World Bank to Limit Coal-Fired Power Plant Funding

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"The bank could still end up spending more than ever on fossil fuels."

World Bank limits coal funding

The World Bank is planning to restrict the money it gives to coal-fired power stations, bowing to pressure from green campaigners to radically revise its funding rules.

The new proposals would not mean an end to funding for fossil fuels, but would represent a departure from previous regulations. Under these rules, the bank has provided sizeable financial support for coal-fired power stations in the developing world despite protests from governments and green groups.

Under the proposed new rules, only the very poorest countries would be eligible to receive grants or loans to build new coal-fired power stations—only if they could prove they were necessary and that alternatives like renewable energy were not feasible.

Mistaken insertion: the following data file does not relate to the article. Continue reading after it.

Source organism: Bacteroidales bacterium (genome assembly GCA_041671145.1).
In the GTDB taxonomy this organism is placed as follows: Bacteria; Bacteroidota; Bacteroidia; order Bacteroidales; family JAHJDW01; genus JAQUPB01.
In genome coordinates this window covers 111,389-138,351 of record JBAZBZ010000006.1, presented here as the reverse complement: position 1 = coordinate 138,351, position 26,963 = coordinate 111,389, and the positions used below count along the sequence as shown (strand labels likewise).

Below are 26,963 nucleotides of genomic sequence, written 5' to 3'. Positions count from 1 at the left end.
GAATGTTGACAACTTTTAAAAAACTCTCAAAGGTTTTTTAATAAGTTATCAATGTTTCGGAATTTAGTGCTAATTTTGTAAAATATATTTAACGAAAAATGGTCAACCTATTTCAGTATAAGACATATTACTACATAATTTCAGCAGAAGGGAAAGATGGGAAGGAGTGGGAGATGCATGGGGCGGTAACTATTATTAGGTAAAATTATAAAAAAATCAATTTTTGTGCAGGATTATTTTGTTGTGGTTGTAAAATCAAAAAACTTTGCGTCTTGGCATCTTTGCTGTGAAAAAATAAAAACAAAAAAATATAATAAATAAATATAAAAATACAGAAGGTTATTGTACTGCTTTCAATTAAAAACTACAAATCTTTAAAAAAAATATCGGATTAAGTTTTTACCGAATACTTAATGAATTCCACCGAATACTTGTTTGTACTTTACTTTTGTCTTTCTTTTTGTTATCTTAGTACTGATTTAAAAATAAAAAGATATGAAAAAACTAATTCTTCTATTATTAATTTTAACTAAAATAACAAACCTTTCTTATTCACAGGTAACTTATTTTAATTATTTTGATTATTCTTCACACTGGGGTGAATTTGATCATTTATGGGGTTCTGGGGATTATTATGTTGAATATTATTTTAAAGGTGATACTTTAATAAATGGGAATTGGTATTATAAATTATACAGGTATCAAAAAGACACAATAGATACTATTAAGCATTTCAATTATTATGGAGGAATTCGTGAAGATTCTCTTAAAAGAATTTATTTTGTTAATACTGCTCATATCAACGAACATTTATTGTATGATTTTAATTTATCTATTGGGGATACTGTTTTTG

An entirely new energy strategy is being written by the development bank, in part due to concerns that its current funding favors fossil fuel power. The new draft proposals emphasize the potential of renewable energy sources.

But the proposals were criticized by campaigners as inadequate. "The draft strategy is disappointing. It looks as though the World Bank is trying to green wash its activities while by and large continuing with dirty business as usual," said Christian Aid Climate Change Senior Advisor Alison Doig. "While it proposes a ban on coal lending to middle-income countries, the bank will continue its fossil fuel investments in the poorest countries, condemning them to a high-carbon future. In real terms, this means that the bank could still end up spending more than ever on fossil fuels. . ."

The World Bank's record on funding fossil fuels has long been a target of green campaigners, spending £3.4B—one-quarter of its total energy-project budget on coal-fired power in developing countries in the year to June 2010, or 40x more than the sum spent five years previously.

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